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  • Writer's picturePocket Concerts

Behind the Scenes: What Happens in a Rehearsal?

It’s the first rehearsal. I’m meeting with a violinist, a violist, and a cellist to rehearse Gabriel Fauré’s C minor Piano Quartet. Eventually, we finish our coffees, unpack our instruments, and the string players finally finish tuning their strings (can you tell I’m a pianist who waits patiently to begin?). With a big cue, we start playing.

So what’s next?

The rough draft There’s a certain amount of excitement at the first rehearsal of any project, and we start by playing through the whole piece to air out the jitters. Maybe you misread someone’s body language. Maybe the group almost falls apart during that tricky rhythm passage. Things usually work themselves out, and we make it to the end of the piece.

We often have a limited amount of time (4 to 10 hours) to put a concert program together. Some verbal communication is necessary, but stuff that happens purely through the language of music is where the real magic lies.

Stuff we talk about

- Bowing: Which direction to move our bows, up or down?

- Phrasing: Structure of a melody

- Transitions: Parts where music shifts from one section to another;

quick changes in tempo or volume

- Other decisions, like when we are going to take a coffee break

Stuff we don’t talk about

Through years of training, we’ve learned to show and read musical intentions through our playing. The better you are at this, the fewer words you need to communicate your ideas clearly.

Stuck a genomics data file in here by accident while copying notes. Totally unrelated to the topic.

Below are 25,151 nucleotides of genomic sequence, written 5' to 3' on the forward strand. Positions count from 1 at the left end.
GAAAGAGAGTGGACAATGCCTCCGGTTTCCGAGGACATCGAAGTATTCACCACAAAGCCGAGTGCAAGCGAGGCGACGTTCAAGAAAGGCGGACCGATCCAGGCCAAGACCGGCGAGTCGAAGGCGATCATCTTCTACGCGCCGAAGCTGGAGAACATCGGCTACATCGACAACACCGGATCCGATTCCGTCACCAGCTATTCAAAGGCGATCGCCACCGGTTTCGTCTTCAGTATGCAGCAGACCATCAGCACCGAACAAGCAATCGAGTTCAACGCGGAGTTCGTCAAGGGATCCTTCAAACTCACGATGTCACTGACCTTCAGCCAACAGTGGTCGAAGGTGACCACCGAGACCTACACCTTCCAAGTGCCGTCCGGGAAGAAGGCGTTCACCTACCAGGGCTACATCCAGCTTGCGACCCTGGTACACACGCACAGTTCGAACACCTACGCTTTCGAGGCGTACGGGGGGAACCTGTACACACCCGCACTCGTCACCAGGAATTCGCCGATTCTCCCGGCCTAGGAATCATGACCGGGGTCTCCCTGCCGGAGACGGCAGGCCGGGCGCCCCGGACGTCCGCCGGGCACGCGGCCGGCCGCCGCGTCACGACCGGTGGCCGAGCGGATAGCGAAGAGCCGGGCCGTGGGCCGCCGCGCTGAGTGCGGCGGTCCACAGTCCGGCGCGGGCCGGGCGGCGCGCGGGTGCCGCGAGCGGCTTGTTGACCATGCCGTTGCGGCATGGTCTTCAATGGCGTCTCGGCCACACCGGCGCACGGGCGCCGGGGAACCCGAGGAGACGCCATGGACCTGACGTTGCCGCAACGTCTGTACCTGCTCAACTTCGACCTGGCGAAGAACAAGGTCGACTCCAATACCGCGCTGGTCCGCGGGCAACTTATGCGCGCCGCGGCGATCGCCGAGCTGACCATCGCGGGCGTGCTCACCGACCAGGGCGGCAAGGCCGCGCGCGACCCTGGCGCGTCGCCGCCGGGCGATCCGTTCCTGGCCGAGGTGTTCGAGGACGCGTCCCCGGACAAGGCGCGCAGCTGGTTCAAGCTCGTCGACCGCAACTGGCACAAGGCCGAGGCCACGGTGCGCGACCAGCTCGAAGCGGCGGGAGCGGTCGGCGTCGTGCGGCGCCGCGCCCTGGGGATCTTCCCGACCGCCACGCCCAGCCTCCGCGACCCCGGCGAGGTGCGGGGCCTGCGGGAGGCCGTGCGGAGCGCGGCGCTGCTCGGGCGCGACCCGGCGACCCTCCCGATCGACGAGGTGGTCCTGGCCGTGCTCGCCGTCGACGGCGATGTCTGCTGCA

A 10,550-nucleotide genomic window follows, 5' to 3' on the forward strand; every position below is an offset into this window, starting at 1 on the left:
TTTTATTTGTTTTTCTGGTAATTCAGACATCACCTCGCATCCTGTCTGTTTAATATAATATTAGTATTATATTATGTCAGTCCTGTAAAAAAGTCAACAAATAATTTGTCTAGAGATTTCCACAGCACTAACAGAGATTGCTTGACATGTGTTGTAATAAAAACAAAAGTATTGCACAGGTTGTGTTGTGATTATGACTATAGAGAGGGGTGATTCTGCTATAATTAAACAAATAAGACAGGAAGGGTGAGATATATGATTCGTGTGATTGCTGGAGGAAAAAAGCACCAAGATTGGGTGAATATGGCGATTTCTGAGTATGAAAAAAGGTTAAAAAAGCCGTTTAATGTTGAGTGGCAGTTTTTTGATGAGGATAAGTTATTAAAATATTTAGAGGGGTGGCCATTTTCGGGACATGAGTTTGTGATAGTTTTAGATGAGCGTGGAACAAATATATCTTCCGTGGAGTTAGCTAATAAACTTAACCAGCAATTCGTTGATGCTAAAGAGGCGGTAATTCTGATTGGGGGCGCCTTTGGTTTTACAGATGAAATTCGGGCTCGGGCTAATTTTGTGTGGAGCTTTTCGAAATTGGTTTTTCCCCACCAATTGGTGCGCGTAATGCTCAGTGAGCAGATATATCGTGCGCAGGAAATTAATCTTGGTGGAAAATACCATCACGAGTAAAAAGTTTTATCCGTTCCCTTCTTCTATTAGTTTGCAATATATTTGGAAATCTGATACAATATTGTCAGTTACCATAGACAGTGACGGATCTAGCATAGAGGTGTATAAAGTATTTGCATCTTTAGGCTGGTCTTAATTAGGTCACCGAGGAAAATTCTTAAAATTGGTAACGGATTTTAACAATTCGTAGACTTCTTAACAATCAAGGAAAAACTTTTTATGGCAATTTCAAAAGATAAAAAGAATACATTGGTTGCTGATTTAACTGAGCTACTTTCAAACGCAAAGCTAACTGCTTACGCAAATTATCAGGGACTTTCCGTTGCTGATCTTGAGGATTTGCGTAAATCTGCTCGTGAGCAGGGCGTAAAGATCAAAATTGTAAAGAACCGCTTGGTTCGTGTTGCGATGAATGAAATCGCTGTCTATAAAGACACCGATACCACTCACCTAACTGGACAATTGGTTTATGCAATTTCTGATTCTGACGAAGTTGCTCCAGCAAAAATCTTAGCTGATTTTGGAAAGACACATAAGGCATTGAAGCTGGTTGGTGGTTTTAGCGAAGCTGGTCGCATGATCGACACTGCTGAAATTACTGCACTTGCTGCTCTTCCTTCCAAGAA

Often, we run into something like this.

Leana: Can we play that section together one more time?

Already knowing what the problem is, each person makes adjustments in their playing. However, everyone over-corrects the issue and the quartet comes to a halt.

Everyone bursts into laughter.

One more attempt!

Everyone makes the right amount of adjustment, and the problem is fixed.

Sometimes we do a quick tuning check, but often a raised eyebrow is all it takes to fix the issue. We also iron out complicated rhythmic sections slowly to get things properly lined up.

In an ideal working environment, the rehearsal process is stimulating and fun, and brings us more joy than just about anything!

Are you curious to find out the result of all of this? Come to a concert!


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